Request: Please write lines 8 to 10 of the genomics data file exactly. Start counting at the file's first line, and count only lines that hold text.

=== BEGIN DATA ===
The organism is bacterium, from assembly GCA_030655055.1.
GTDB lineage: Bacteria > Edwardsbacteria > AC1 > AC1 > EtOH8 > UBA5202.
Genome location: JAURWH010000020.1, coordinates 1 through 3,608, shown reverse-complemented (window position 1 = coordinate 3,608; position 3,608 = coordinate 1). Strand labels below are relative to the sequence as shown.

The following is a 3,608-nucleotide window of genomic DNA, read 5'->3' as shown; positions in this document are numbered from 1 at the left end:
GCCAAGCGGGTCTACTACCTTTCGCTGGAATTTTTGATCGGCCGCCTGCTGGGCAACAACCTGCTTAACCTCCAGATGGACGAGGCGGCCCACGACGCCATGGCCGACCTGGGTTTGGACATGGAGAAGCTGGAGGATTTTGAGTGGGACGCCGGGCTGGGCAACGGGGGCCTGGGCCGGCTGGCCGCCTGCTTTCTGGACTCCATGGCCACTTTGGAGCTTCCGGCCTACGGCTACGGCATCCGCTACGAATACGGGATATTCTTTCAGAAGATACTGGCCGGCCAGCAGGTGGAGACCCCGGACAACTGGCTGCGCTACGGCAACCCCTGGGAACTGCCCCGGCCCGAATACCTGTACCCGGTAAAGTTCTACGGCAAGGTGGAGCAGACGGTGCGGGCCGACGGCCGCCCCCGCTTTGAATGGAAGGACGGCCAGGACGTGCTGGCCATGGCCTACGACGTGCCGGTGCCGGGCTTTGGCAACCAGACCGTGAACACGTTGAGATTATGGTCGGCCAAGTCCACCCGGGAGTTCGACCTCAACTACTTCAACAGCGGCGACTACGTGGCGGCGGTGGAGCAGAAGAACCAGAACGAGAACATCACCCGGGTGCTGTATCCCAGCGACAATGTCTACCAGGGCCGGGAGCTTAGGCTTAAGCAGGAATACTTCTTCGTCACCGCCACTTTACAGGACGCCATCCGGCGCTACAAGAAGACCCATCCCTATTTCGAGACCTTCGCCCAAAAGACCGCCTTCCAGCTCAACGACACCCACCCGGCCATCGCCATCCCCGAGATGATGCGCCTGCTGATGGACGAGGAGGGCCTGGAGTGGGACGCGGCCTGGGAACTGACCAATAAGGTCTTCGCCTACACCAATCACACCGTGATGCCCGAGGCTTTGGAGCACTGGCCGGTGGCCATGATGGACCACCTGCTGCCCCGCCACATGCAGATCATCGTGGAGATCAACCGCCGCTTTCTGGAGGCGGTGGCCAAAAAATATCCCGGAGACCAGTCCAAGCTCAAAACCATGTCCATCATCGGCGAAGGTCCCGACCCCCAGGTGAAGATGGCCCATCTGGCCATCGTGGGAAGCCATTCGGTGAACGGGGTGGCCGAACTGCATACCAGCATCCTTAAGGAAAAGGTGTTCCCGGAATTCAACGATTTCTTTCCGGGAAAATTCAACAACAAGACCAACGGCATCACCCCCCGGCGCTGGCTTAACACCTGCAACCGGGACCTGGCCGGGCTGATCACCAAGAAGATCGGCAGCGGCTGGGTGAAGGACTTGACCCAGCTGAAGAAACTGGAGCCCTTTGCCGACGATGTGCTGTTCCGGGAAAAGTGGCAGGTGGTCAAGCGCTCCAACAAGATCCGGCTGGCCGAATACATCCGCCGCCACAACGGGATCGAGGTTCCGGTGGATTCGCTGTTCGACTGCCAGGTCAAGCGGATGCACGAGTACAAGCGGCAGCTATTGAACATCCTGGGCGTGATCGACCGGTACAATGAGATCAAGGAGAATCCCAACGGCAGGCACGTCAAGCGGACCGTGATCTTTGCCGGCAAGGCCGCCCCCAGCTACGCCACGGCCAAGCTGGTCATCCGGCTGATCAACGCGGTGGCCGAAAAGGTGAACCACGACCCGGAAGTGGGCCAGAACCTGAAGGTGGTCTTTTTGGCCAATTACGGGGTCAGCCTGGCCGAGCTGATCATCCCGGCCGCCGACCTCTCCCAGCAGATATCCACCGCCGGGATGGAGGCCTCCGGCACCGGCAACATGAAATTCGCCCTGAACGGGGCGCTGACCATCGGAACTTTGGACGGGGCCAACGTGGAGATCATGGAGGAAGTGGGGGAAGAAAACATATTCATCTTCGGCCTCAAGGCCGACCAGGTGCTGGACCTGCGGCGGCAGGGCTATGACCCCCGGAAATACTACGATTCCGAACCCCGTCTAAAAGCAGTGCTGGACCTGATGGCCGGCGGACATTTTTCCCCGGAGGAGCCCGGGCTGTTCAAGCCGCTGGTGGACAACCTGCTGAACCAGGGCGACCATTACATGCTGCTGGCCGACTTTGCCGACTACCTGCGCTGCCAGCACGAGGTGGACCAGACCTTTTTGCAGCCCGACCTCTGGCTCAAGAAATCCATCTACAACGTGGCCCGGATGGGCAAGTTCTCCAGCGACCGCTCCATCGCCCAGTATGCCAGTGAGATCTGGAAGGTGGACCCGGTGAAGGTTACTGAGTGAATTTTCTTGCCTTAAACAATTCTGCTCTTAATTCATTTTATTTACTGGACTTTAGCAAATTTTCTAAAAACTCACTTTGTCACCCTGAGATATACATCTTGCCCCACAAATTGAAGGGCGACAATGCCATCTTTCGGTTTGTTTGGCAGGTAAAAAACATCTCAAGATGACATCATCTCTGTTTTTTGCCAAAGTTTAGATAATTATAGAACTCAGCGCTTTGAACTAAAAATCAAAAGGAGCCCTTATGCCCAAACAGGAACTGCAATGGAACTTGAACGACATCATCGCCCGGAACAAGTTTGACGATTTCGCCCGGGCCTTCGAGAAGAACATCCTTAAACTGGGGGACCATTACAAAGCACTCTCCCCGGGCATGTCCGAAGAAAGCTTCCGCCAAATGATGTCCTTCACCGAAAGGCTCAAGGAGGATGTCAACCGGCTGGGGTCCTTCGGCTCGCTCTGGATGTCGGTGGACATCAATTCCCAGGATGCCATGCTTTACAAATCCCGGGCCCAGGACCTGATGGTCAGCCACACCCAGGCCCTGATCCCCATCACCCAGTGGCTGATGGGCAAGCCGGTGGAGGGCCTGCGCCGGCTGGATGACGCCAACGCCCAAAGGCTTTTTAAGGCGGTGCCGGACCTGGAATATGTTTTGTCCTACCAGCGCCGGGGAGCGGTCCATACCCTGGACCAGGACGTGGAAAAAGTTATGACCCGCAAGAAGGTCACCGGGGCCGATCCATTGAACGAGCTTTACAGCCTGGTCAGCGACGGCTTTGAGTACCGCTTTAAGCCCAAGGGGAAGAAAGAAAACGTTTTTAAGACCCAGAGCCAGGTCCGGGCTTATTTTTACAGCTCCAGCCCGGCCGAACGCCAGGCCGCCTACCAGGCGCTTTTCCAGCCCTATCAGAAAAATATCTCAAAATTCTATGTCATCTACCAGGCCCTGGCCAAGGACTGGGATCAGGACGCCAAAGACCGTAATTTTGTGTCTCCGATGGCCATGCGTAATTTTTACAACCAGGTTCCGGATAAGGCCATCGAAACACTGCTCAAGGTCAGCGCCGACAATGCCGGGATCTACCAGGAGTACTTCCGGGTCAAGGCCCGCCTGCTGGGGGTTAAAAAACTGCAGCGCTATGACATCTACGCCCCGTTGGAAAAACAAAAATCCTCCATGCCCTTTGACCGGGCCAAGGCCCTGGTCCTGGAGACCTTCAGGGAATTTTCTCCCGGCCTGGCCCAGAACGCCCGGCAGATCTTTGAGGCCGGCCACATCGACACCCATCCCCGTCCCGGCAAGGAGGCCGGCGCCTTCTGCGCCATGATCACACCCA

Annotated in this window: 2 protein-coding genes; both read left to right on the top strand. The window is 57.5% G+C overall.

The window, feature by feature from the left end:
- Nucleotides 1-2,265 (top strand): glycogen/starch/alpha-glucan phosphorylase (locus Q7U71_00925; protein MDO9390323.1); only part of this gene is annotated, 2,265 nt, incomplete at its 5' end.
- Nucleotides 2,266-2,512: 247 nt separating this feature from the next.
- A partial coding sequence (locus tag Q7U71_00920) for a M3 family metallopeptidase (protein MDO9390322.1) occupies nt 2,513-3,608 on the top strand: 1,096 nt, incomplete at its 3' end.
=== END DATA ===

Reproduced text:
- Nucleotides 1-2,265 (top strand): glycogen/starch/alpha-glucan phosphorylase (locus Q7U71_00925; protein MDO9390323.1); only part of this gene is annotated, 2,265 nt, incomplete at its 5' end.
- Nucleotides 2,266-2,512: 247 nt separating this feature from the next.
- A partial coding sequence (locus tag Q7U71_00920) for a M3 family metallopeptidase (protein MDO9390322.1) occupies nt 2,513-3,608 on the top strand: 1,096 nt, incomplete at its 3' end.